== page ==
The Presentation: Waiting for redemption

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Shepherds, sheep, wise men, and angels.  We celebrate the large cast of players in the Christmas story with visual representations ranging from finely crafted Nativity sets to church pageants filled with children decked in bathrobes and homemade wings.  So many different people who came to see the baby in a manger and give him glory.  So many witnesses and testimonies. And Mary kept all this things and pondered them in her heart.

The story of Jesus’ presentation at the temple (Luke 2:22-40) is very different.  Mary and Joseph bring Jesus to Jerusalem to present him to the Lord and to offer a sacrifice as required in the law of the Lord. There is no crowd here, no heavenly chorus of angels singing.  Just Simeon and Anna.

Simeon is described as righteous and devout, “looking forward to the consolation of Israel.”  He knows that he will not see death until he has seen the Lord’s Messiah.  Guided by the Spirit, he comes to the temple in time to see Jesus and his parents.  He praises God for been allowed to see his salvation, “a light for revelation to the Gentiles and a glory to the people Israel.”

I find it a little surprising that, in spite of all they have already experienced, Mary and Joseph are, once more, “amazed” at what they are hearing.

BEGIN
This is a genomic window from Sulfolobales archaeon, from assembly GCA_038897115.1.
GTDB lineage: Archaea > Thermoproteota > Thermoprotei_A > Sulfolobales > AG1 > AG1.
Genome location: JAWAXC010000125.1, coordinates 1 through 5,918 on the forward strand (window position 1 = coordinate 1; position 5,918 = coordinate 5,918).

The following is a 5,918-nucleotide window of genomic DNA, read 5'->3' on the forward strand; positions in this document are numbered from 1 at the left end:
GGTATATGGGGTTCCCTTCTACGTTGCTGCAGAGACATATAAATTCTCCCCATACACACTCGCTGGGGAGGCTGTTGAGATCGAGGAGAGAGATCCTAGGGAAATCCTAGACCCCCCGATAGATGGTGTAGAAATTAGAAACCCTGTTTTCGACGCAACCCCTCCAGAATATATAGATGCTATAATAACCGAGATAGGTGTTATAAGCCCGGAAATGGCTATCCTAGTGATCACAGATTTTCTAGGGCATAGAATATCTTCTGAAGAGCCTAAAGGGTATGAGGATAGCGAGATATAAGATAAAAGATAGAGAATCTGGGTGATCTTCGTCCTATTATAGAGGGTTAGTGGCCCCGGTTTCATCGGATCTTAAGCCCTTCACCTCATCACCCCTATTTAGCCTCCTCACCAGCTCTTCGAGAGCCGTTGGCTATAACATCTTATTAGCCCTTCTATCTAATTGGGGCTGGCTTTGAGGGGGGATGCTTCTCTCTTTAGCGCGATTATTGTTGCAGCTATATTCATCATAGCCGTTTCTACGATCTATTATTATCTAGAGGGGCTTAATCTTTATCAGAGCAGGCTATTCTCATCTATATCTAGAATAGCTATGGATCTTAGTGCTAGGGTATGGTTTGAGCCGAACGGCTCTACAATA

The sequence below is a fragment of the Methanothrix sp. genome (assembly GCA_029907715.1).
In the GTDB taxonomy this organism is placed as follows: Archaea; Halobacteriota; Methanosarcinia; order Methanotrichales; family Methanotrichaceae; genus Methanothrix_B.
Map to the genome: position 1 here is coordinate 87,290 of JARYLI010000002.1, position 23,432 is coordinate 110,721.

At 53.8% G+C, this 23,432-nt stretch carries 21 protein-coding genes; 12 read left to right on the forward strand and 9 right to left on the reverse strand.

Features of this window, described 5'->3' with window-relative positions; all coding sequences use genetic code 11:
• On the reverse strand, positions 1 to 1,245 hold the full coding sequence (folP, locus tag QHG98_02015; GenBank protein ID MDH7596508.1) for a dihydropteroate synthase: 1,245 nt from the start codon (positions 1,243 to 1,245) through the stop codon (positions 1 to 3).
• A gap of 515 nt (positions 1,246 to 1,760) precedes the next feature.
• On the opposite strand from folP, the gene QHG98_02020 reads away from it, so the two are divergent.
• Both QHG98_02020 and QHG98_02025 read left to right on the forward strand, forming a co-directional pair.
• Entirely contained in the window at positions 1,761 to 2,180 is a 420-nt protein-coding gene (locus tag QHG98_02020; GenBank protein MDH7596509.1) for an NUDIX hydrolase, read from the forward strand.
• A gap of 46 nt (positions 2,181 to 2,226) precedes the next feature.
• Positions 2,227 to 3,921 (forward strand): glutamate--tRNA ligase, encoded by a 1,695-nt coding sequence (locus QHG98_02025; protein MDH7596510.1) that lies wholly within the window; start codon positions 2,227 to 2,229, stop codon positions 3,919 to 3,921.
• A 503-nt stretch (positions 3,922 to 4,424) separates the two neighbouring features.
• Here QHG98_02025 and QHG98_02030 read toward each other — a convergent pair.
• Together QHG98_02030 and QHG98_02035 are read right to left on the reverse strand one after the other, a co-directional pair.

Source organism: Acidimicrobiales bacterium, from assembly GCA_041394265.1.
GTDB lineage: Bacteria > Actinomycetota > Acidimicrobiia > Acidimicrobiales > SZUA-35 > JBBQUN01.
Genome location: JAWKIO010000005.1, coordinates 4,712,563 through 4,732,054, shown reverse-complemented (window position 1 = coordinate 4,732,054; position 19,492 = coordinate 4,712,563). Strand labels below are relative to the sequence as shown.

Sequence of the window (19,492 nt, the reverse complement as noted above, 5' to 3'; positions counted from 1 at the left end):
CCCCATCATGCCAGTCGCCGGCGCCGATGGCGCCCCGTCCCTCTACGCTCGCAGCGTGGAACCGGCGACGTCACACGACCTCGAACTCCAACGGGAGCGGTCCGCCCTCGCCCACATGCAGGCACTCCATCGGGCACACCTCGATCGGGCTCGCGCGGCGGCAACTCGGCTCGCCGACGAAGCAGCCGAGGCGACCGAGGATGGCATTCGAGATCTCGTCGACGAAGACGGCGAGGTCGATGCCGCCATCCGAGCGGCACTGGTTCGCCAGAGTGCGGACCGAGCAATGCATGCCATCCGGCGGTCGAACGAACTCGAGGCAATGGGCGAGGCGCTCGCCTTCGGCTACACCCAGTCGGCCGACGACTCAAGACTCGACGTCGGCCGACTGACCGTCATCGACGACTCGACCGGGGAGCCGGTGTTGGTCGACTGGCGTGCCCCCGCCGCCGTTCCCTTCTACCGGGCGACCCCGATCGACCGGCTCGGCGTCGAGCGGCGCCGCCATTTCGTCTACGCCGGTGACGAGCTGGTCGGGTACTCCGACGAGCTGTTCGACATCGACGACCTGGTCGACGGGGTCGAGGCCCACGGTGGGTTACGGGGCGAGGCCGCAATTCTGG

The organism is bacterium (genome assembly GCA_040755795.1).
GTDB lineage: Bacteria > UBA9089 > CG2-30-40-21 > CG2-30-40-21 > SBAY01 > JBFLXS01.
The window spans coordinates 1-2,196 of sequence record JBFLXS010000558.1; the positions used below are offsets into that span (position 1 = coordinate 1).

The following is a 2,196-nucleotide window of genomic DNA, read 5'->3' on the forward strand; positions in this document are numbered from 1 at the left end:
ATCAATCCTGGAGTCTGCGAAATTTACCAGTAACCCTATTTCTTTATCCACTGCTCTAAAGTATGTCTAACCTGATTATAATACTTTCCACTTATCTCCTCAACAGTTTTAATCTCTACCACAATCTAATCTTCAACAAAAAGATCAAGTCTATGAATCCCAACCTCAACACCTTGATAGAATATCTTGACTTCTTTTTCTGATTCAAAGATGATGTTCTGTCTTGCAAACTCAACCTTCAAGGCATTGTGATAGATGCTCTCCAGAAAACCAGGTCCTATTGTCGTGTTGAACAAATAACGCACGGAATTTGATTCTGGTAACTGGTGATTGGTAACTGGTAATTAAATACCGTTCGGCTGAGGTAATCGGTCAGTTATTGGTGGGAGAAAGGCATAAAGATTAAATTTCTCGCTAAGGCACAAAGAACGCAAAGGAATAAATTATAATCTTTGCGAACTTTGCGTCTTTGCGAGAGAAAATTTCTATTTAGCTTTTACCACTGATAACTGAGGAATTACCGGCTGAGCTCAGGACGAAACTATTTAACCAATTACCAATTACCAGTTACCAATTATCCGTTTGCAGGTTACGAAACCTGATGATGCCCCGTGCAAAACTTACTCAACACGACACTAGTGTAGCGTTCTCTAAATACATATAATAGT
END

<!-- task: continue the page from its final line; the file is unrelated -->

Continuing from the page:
Not only does Simeon predict that Jesus will be “a sign that will be opposed” but he goes on to prophesy that a sword will pierce Mary’s own soul as well.

Anna, a prophet “of a great age,” lives at the temple, fasting and praying.  She also approaches the family and begins to praise God and speak about him to everyone who is looking for the redemption of Israel.

Simeon and Anna.  Two ancient witnesses to God’s salvation and redemption.

I myself have aged into senior citizen territory.  It worries me some time that when I look around at church on Sunday morning, I see mainly other folks in my age bracket.  Coffee hour conversations center around shared physical ailments, retirement issues, and news of our children and grandchildren.  Like many others, I would love to see young families in our pews and occasionally have the quiet service disrupted by crying babies and squirmy small children.  It’s an easy jump to think that young adults and young families are what the church must have to be vibrant.

Perhaps it is good to remember the example of Simeon and Anna.  Elderly, yes, but also faithful and devout.  Waiting on the promises they had received and ultimately able to do their part to confer a blessing on these parents and their young child.  Where can I see Simeon and Anna in the faces of the elderly in our congregation?  How can I strive to follow their example in faithfulness and devotion?

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